How do I describe our stay in Watson Lake? For starters, our arrival there was the usual. The kids ran off on their bikes, Mom sets up in the camper, but Kavan and I went for a drive "downtown. Mind you, Watson Lake boasts a population of 1,563. Watson Lake is also home to the famous "Sign-Post Forest," interestingly started by a U.S. Soldier, Carl Lindley, from Danville, IL, during construction of the ALCAN. He posted a sign noting the distance from Watson Lake to Danville and thus began the practice of posting various signs, particularly license plates, all through a forest of sorts made of wooden posts that host the more than 65,000 signs. Noted above is the sign that we posted (NC: CH LEE) on our way to Alaska back in 2002. Marissa is frowning because I had offered a loonie to the first child who could locate my old license plate when we visited again on Sunday afternoon. At any rate, Kavan and I stopped by the visitor's center for a few minutes. The host there was beyond informative. I inquired about fishing and she drew me maps to at least four different places and even offered to allow to dig for worms in the compost pile in her back yard. She also invited me and the kids to pick raspberries from her garden as well, more on that in a bit. Meanwhile, back at the camper all is well. We opt to eat "downtown." I do not recommend Tags Restaurant and will not waste time explaining why. Our return to the camper was met by a celebration of sorts as today is actually the Yukon holiday known as "Discovery Day," noted for when gold was first discovered in the Yukon. There seemed to be several locals staying at our campground and at first, we thought they were actually shooting firearms into the air. Thankfully, the thunderous booms were merely fireworks mixed with old Hank Jr. hits as well.
Sunday morning, 0700 hours, Albert Creek. The lady at the info center had directed me to this spot. Minus a handful of cars that passed in nearly an hour the spot was quiet and serene. No fish however, just a beaver that let me know--by slapping his tail--that he was not happy with my presence. Heading back toward the camper I stop at Ratina Lake, stocked with Rainbow trout. A pair of loons, one of which is noted in the picture above, seemed to welcome me, unlike my beaver friend, as I began my quest to land a fish in the Yukon. In short, no fish but sheer pleasure in the serenity of the moments spent there. The best however, was yet to come.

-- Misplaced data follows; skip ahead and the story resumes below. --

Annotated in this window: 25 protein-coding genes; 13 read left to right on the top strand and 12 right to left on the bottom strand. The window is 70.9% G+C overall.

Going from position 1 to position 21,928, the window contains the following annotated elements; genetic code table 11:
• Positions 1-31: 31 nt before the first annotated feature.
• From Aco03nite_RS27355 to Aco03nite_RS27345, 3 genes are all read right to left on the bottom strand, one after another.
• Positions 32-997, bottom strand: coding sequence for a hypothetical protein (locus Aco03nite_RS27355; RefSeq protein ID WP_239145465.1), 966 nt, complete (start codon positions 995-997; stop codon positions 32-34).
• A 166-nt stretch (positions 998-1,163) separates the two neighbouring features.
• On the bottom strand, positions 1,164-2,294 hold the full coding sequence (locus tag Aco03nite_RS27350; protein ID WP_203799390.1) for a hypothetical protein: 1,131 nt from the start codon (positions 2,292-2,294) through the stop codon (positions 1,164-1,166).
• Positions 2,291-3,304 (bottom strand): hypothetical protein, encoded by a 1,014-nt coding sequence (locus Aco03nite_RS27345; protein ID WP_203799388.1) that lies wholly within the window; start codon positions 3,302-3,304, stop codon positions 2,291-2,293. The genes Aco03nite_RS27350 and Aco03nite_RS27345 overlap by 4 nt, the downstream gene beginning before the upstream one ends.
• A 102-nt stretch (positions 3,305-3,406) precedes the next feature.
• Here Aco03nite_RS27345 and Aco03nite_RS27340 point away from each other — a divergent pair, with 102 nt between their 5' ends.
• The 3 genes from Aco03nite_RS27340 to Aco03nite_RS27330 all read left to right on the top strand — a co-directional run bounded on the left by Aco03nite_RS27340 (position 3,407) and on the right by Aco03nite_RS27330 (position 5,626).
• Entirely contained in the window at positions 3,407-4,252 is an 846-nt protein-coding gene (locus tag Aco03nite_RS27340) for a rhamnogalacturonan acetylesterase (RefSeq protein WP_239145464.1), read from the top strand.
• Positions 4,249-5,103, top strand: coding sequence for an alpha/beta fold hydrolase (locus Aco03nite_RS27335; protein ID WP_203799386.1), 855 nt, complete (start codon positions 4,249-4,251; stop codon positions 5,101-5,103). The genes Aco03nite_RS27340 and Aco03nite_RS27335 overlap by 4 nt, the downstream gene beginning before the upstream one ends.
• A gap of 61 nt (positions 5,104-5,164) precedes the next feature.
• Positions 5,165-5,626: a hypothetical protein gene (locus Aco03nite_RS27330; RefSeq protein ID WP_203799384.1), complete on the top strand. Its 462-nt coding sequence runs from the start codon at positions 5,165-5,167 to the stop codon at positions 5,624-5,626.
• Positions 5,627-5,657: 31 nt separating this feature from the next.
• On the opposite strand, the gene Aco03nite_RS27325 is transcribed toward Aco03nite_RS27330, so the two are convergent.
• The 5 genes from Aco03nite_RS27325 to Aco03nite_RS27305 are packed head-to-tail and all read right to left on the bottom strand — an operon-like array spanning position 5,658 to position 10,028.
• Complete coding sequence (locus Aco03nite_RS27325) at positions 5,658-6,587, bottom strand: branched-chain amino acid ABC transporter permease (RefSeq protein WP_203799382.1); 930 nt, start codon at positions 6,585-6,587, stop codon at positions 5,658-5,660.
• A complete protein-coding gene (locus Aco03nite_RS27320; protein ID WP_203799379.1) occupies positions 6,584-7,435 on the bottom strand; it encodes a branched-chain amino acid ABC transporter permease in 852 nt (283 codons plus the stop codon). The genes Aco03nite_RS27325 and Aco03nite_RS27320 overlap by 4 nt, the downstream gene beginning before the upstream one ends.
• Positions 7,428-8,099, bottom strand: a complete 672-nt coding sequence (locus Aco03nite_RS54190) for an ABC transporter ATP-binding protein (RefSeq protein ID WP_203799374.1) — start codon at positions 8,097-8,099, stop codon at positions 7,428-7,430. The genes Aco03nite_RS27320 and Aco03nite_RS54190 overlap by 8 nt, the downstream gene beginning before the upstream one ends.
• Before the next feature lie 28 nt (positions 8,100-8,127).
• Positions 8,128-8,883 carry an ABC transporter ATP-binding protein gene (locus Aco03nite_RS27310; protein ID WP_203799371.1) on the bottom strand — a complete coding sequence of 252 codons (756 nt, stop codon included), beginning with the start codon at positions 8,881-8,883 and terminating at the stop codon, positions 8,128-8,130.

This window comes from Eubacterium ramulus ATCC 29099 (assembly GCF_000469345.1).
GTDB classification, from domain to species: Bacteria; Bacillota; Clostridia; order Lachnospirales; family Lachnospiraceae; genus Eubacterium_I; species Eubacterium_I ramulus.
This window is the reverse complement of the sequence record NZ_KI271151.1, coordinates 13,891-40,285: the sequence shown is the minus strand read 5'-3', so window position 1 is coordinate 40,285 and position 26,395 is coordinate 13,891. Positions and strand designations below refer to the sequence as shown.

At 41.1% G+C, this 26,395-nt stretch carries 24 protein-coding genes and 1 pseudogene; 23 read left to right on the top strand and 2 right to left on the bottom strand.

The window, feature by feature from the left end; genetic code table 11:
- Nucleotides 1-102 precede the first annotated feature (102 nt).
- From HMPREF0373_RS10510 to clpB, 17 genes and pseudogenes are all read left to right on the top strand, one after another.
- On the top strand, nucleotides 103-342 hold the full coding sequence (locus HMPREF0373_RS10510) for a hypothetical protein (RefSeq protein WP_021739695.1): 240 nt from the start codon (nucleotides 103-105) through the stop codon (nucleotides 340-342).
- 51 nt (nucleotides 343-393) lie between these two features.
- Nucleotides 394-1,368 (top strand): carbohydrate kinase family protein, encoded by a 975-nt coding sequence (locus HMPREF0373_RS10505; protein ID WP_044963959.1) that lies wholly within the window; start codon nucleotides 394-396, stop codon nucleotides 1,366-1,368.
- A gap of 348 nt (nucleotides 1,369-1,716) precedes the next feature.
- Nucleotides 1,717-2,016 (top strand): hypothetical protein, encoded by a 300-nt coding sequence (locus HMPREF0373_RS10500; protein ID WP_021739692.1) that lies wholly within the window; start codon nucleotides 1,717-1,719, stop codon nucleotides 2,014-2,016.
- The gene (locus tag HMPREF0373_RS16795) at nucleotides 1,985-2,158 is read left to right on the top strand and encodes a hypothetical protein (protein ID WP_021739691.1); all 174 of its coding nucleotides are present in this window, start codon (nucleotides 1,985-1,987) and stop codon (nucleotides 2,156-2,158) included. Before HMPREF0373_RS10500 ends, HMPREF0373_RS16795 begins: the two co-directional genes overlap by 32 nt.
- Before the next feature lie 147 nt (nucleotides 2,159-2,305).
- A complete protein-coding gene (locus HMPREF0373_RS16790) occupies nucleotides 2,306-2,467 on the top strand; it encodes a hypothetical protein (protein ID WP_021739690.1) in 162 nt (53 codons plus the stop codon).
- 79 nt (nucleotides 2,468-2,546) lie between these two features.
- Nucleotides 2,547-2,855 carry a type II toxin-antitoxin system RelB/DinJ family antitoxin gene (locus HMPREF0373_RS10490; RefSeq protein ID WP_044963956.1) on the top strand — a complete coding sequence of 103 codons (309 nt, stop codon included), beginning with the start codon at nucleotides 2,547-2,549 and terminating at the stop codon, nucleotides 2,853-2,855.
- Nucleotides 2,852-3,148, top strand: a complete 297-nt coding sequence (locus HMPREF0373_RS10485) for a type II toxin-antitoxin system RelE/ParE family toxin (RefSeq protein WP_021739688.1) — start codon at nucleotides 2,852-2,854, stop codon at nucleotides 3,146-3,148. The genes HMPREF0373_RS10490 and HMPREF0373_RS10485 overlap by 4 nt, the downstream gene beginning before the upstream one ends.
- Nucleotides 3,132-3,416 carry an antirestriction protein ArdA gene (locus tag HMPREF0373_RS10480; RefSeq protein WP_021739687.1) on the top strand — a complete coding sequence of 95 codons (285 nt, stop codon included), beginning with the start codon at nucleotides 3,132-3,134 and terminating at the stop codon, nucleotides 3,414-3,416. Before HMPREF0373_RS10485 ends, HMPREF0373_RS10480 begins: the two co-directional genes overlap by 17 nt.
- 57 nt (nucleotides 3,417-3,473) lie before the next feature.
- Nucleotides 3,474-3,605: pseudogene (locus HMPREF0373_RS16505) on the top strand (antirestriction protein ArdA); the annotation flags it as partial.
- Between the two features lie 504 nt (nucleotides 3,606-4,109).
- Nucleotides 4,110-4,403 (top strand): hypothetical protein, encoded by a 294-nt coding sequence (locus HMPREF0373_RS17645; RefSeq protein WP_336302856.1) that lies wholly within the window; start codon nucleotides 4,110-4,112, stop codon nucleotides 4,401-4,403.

0920, back at the camper, shower, dress, everyone ready. We arrive at the Evangelical Free Church, a mission church in downtown, at 0955. The church is a true log church which had been moved from another location many years before. It reminded me of the one-room schoolhouse on Little House on the Prairie, except with real chairs with arms. We were warmly welcomed and chuckled as there seemed to be no more than four chairs to a row/pew. I've often mused about the family that went to my church growing up. I don't recall how many kids they had, five or six maybe, but we referred to them as the "fill-a-pew family." I now muse that we are the fill-a-pew family. In this case however, we filled a pew and a half. The service was meaningful and enjoyable. Before the sermon the lady seated behind us and with the other half of the family invited the kids to join her in the basement for children's church. I was impressed that a church with no more than 20 or so people would even be prepared to provide ministry to children. At the conclusion of the service the pastor invited everyone to stay for coffee and something to eat. We were especially hooked when he announced that someone had brought Tim Horton's donuts. Tim Horton's is to Canada what Dunkin Donuts is to the U.S. Into the small basement we crammed with nearly everyone. We joined the lady that taught our kids and her husband. In usual fashion it was hard for me to shut up long enough to eat, but the fellowship there among these wonderful Christian people was especially sweet. Near the conclusion of lunch, the lady and husband, John and Naomi Hall, invited us to their home for the afternoon. The Hall's are retired educator's and continue to serve as missionaries both in the Yukon as well as Latin America. The Scripture tells us that sometimes by entertaining strangers we have been with angels. I'm not sure that it works the other way but it felt like the angels were entertaining us. John and Naomi opened their hearts and home to us in a way that made me want to stay much longer than a day. John took Tara, Shayna, and myself out fishing on Watson Lake, where their beautiful home resides. Note picture above. We didn't catch anything then either but the sheer joy of being out on the water in the clean air, well, you just have to experience that for yourself. Meanwhile back at the house, Lori, Marissa, and Kavan, were entertained by Naomi. Our stay with the Hall's was special to be sure (Note the picture with John and Naomi above in front of their beautiful home), and we hope to see them again soon. Thanks again John and Naomi, and blessings to you in your ministry.
Back at the camper, the party crowd has gone leaving their wood to be scavenged so that we enjoy a campfire, our first along the trip by the way particularly as British Columbia had a burn ban in effect. Mommy and I sit by the fire reflecting on the day and the reality that we are barely a 1,000 miles from our soon to be new home.